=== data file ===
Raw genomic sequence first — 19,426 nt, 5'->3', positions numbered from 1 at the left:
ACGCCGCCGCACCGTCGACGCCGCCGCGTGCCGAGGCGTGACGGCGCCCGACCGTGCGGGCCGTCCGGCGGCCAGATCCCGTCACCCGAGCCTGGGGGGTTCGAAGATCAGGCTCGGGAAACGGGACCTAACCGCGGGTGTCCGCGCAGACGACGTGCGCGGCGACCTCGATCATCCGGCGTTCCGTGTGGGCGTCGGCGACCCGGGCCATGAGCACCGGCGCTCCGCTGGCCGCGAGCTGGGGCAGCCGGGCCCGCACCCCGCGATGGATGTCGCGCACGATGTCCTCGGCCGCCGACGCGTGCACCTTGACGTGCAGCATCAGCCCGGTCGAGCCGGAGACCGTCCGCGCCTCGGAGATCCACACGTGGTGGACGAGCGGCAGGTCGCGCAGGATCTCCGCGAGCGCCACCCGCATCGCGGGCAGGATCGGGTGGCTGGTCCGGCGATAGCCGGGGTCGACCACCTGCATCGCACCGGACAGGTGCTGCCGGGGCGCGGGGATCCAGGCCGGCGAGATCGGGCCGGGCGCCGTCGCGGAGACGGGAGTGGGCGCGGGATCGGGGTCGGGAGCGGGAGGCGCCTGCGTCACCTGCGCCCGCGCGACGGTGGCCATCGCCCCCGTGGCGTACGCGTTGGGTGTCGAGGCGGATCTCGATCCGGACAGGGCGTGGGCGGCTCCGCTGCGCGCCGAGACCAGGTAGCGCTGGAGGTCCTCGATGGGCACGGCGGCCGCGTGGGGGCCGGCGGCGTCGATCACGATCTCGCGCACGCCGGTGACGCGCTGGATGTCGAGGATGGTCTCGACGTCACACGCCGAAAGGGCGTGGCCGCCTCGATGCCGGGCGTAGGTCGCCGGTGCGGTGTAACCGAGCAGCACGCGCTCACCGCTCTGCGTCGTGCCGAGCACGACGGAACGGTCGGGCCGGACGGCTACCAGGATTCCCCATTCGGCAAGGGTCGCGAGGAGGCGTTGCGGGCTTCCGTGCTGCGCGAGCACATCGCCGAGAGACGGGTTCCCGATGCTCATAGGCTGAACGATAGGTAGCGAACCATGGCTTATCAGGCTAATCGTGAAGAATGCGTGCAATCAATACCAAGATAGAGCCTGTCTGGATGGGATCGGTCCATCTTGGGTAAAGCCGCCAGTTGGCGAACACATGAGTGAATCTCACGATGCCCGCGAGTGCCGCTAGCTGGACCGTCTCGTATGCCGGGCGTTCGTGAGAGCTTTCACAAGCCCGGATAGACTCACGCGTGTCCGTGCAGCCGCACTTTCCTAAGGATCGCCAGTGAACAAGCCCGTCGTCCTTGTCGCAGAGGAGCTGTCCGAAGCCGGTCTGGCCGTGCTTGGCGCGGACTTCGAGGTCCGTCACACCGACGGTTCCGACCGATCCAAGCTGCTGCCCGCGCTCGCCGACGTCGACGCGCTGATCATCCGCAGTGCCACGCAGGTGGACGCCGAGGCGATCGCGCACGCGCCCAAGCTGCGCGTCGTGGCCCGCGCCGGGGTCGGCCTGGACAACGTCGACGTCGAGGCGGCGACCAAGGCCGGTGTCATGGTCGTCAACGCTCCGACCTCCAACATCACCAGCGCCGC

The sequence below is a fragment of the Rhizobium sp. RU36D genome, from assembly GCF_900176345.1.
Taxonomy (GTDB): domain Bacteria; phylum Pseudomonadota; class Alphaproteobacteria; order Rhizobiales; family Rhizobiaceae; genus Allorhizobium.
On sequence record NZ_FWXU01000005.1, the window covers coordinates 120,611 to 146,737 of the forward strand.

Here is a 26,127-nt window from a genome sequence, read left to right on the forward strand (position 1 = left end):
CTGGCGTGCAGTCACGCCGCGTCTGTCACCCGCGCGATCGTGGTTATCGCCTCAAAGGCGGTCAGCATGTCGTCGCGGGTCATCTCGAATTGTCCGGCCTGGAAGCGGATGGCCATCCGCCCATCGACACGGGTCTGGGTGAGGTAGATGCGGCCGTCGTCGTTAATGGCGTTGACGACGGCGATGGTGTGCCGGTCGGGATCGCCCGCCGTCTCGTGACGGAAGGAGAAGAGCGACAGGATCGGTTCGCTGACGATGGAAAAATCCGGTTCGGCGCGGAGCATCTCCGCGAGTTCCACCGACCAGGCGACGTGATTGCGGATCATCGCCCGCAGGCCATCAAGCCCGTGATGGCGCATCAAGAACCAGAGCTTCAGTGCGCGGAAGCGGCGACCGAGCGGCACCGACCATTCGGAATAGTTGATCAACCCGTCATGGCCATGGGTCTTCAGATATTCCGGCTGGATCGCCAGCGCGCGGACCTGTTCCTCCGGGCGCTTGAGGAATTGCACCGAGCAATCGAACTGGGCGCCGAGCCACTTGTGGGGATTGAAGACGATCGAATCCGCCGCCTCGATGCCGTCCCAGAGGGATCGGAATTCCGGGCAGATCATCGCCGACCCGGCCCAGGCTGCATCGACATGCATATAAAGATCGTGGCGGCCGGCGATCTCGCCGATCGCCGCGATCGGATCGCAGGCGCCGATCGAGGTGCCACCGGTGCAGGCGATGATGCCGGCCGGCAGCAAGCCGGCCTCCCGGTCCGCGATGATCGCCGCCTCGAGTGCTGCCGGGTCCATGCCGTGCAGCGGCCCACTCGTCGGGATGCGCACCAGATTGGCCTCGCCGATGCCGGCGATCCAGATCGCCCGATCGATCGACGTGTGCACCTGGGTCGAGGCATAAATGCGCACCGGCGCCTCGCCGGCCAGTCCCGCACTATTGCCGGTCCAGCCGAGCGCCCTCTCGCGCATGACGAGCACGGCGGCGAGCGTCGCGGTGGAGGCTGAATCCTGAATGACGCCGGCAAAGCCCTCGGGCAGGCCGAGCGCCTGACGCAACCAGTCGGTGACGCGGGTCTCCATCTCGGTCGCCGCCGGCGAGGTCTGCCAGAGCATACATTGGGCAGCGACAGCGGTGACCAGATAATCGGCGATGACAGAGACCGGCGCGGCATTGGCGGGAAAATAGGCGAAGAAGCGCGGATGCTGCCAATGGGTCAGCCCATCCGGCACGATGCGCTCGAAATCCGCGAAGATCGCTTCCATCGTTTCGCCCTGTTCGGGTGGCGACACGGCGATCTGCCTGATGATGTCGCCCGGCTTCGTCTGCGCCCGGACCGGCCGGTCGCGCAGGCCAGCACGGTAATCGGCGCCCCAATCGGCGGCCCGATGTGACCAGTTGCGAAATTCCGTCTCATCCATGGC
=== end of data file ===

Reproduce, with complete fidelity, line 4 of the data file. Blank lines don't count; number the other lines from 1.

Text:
Taxonomy (GTDB): domain Bacteria; phylum Pseudomonadota; class Alphaproteobacteria; order Rhizobiales; family Rhizobiaceae; genus Allorhizobium.